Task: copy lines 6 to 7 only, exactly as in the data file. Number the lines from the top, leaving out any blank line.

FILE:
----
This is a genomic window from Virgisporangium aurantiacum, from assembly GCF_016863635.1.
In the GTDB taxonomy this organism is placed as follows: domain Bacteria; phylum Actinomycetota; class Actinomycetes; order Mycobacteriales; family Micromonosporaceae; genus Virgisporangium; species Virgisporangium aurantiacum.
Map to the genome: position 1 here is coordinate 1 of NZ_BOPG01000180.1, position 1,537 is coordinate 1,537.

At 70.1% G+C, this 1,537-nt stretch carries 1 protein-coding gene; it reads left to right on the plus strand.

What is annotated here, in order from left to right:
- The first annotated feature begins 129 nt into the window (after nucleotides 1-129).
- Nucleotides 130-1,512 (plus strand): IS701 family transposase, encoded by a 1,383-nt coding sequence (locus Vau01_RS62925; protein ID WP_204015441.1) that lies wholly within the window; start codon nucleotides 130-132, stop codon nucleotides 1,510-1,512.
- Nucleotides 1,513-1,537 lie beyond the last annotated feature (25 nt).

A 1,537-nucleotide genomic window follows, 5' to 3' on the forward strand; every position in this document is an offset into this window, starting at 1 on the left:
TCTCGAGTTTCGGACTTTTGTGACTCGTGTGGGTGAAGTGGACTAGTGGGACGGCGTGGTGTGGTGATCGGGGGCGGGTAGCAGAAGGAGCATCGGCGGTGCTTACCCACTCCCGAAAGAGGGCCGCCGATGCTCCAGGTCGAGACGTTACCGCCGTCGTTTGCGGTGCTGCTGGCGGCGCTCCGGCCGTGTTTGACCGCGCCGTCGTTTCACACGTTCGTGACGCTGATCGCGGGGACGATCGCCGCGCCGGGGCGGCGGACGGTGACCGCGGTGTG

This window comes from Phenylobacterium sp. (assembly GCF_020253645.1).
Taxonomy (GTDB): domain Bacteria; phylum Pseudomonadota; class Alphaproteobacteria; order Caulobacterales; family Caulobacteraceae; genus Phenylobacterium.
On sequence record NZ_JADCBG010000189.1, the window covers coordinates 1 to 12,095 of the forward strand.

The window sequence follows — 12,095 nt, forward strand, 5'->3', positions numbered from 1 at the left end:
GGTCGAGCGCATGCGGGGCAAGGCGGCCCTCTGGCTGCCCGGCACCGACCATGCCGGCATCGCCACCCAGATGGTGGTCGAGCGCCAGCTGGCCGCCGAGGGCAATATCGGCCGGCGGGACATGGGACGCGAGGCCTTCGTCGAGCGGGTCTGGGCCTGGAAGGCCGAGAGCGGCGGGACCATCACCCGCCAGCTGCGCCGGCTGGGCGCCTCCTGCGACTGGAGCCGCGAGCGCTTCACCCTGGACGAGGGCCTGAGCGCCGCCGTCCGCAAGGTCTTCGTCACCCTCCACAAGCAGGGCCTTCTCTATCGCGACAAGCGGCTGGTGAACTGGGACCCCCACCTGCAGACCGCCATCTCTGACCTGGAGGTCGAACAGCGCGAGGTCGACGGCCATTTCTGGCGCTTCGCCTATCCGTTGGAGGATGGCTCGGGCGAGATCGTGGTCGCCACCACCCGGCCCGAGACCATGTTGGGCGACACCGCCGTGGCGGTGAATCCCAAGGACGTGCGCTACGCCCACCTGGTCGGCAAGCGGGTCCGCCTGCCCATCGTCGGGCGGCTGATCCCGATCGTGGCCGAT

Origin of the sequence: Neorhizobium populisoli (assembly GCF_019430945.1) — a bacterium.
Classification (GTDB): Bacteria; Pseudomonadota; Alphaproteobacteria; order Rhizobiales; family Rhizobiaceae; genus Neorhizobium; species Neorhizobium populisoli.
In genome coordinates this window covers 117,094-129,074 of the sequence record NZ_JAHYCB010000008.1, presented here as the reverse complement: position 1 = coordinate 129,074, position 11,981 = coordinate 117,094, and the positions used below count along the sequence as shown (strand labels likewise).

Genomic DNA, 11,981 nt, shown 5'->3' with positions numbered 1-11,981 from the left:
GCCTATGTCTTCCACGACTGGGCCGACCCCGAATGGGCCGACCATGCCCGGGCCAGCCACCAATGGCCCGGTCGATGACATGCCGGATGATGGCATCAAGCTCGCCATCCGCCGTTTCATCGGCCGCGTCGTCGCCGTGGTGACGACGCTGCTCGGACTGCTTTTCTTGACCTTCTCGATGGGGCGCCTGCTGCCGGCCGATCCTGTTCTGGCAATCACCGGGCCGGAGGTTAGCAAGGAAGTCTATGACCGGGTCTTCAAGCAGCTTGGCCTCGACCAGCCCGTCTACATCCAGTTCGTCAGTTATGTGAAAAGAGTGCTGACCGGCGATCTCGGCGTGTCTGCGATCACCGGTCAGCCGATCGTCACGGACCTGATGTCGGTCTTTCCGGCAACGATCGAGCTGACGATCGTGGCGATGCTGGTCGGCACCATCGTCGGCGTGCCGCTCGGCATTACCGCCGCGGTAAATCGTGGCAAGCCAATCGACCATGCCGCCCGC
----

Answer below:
- The first annotated feature begins 129 nt into the window (after nucleotides 1-129).
- Nucleotides 130-1,512 (plus strand): IS701 family transposase, encoded by a 1,383-nt coding sequence (locus Vau01_RS62925; protein ID WP_204015441.1) that lies wholly within the window; start codon nucleotides 130-132, stop codon nucleotides 1,510-1,512.